February 28, 2014

Recent news stories have highlighted the good news that very near-term deficits are decreasing. That good news, unfortunately, will be short-lived. Though the economy continues its recovery and we have made some progress on deficits, those deficits will begin growing again soon, and major long-term fiscal challenges remain. In fact, in just two short years, by 2016, the federal government’s deficit will begin to rise again, according to CBO. Deficits increase in dollars and as a share of the economy: by 2024, they are projected to be almost $1.1 trillion — or 4 percent of gross domestic product. These deficits reflect a structural mismatch between revenues and spending.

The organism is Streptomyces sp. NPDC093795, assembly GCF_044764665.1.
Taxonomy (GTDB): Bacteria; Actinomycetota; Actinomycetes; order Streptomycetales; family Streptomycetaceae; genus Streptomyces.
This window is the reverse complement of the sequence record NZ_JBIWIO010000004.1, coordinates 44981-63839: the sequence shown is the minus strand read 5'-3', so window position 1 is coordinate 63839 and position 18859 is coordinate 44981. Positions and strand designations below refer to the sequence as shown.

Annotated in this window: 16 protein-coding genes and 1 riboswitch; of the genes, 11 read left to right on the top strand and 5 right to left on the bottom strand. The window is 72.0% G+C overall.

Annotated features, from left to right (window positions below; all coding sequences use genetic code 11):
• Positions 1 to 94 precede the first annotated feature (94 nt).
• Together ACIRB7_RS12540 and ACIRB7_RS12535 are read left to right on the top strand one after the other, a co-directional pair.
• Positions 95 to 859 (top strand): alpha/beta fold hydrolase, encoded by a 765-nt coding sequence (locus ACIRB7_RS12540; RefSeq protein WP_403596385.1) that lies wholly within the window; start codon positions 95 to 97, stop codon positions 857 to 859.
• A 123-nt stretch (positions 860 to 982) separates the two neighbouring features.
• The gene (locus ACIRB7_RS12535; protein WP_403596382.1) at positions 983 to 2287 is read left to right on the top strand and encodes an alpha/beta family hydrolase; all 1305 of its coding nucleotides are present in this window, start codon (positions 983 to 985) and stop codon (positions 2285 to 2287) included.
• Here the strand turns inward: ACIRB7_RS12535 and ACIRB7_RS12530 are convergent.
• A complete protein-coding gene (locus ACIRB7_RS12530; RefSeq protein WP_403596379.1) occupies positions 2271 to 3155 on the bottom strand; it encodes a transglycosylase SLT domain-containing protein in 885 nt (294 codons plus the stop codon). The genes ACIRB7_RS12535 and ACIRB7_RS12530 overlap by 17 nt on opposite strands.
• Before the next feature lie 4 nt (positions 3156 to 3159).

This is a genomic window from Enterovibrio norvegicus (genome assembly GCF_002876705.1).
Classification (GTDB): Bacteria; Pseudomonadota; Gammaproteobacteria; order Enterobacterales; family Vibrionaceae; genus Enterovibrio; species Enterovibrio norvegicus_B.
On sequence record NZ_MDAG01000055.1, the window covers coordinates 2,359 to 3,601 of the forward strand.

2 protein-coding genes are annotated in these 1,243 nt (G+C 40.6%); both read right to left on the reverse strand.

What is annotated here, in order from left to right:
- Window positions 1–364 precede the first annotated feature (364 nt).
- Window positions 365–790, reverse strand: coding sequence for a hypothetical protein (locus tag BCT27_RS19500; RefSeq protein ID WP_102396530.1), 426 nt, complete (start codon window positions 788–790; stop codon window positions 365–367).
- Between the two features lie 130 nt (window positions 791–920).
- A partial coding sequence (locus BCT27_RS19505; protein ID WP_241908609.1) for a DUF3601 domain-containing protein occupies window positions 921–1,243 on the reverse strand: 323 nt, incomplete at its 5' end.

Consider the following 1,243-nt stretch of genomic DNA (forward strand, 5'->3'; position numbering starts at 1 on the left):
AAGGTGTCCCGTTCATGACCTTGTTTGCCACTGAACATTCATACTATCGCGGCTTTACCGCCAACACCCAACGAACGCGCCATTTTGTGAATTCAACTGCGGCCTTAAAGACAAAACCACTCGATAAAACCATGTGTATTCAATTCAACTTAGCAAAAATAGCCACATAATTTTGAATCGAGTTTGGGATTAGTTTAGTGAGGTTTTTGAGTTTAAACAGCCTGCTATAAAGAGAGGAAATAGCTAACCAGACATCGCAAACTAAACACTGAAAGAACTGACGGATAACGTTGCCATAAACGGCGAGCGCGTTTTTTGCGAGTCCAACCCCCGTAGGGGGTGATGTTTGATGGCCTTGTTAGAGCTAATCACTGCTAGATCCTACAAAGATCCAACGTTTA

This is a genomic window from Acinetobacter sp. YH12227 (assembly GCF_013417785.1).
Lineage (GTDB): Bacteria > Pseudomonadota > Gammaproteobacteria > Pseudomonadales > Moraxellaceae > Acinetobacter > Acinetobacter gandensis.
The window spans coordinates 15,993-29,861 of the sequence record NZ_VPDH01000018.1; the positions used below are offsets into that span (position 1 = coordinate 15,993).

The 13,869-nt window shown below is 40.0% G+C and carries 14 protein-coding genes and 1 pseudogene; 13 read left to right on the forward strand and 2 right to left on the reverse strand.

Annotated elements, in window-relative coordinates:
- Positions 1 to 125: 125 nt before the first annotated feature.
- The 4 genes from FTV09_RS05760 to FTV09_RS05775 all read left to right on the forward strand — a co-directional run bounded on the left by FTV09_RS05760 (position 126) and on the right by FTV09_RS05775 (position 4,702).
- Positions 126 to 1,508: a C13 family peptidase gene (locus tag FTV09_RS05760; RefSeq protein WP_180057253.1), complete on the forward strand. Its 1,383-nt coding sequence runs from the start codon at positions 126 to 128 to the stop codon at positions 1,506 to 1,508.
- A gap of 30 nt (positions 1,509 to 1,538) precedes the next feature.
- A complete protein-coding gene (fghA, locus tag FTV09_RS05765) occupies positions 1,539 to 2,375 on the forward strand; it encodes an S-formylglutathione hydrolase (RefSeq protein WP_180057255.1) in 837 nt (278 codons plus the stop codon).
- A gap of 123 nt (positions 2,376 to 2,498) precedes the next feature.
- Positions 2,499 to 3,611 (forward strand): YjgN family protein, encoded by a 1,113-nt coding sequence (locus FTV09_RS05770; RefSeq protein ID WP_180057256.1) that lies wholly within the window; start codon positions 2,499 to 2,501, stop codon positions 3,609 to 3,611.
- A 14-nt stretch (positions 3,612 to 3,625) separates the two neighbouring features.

Federal deficits under current law, 1999–2024

SOURCE: Congressional Budget Office, The Budget and Economic Outlook: 2014 to 2024, February 2014. Compiled by PGPF.

The Congressional Budget Office (CBO) warns that "such large and growing federal debt could have serious negative consequences, including restraining economic growth in the long term, giving policymakers less flexibility to respond to unexpected challenges, and eventually increasing the risk of a fiscal crisis." For more, read our full analysis on CBO’s latest Budget and Economic Outlook report.

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